David Edelstein, film reviewer for the Washington Post-owned online magazine Slate, thinks Steven Spielberg's Munich is "the most potent, the most vital, the best movie of the year." Some critics might laud Munich without making left-wing statements in the process. Not Edelstein, though. Here's the beginning of his piece:
Rapidly overtaking the "Cinema of Revenge" is the "Cinema of Revenge with a Guilty Conscience"—i.e., "My people got even and all I got was this dumb hair shirt."
What's the reason for this post-9/11, self-critical twist on the thriller genre's beloved scenarios of injury and retaliation? Maybe it's that the recent consequences of such thinking have been so catastrophic: that despite invading two countries (Afghanistan and Iraq), quickly overthrowing their governments, and inflicting massive casualties on their populations, the enemy's resistance has, if anything, grown more tenacious; and that our ally Israel, among the world's most reflexively vindictive nations, hasn't managed with its instantaneous reprisals to stanch the flow of blood. At this juncture, to make the movies we always have, the ones that revel in righteous brutality, would not only be socially irresponsible. It would be delusional.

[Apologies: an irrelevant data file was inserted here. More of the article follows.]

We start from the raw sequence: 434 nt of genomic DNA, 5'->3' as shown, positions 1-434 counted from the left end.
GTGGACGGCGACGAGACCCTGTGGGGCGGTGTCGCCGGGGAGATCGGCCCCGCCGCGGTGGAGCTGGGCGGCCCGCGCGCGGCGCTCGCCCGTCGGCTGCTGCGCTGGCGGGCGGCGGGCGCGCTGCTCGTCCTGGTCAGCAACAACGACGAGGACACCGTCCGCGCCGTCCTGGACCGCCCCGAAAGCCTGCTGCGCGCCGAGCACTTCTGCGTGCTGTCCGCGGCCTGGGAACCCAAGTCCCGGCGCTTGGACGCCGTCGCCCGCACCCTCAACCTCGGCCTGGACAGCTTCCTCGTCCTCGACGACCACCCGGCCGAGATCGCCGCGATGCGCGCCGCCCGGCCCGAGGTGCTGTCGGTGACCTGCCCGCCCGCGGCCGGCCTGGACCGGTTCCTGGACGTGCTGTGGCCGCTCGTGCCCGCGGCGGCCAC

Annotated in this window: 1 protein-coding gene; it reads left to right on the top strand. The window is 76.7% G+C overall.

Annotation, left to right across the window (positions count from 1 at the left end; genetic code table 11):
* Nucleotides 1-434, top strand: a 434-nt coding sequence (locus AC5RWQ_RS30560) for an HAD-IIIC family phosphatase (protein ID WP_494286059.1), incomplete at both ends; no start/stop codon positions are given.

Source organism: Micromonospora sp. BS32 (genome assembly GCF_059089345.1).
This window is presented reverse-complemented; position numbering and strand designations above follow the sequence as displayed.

And, near the end of his review, Edelstein asserts that
Munich reinforces the idea that—great Miltonian allegories notwithstanding—the notion of evil has become profoundly maladaptive. Today, saying our enemy is "evil" is like saying a preventable tragedy is "God's will": It's a way of letting ourselves off the hook for crimes committed in our name. Not incidentally, it's also a way for our enemies to let themselves off the hook.